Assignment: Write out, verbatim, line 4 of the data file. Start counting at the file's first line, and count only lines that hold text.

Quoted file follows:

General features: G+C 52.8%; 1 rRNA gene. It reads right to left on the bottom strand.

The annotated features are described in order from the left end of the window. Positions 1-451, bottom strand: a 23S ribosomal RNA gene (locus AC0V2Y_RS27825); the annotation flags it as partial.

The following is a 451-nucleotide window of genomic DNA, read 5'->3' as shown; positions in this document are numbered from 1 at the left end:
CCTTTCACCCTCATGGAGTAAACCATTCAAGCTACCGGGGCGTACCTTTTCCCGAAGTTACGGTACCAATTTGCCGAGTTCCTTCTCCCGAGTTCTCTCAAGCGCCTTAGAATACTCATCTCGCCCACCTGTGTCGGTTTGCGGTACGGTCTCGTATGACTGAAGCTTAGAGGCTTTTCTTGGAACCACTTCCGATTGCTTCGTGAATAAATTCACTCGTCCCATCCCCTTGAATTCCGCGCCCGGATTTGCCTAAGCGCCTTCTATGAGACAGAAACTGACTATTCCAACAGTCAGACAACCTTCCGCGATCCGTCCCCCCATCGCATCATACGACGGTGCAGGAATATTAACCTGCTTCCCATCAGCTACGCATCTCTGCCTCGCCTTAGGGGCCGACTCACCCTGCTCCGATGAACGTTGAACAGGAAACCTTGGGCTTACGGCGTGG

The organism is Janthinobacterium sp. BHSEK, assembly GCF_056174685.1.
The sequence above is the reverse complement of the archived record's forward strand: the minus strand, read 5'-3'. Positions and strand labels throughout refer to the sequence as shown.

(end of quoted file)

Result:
CCTTTCACCCTCATGGAGTAAACCATTCAAGCTACCGGGGCGTACCTTTTCCCGAAGTTACGGTACCAATTTGCCGAGTTCCTTCTCCCGAGTTCTCTCAAGCGCCTTAGAATACTCATCTCGCCCACCTGTGTCGGTTTGCGGTACGGTCTCGTATGACTGAAGCTTAGAGGCTTTTCTTGGAACCACTTCCGATTGCTTCGTGAATAAATTCACTCGTCCCATCCCCTTGAATTCCGCGCCCGGATTTGCCTAAGCGCCTTCTATGAGACAGAAACTGACTATTCCAACAGTCAGACAACCTTCCGCGATCCGTCCCCCCATCGCATCATACGACGGTGCAGGAATATTAACCTGCTTCCCATCAGCTACGCATCTCTGCCTCGCCTTAGGGGCCGACTCACCCTGCTCCGATGAACGTTGAACAGGAAACCTTGGGCTTACGGCGTGG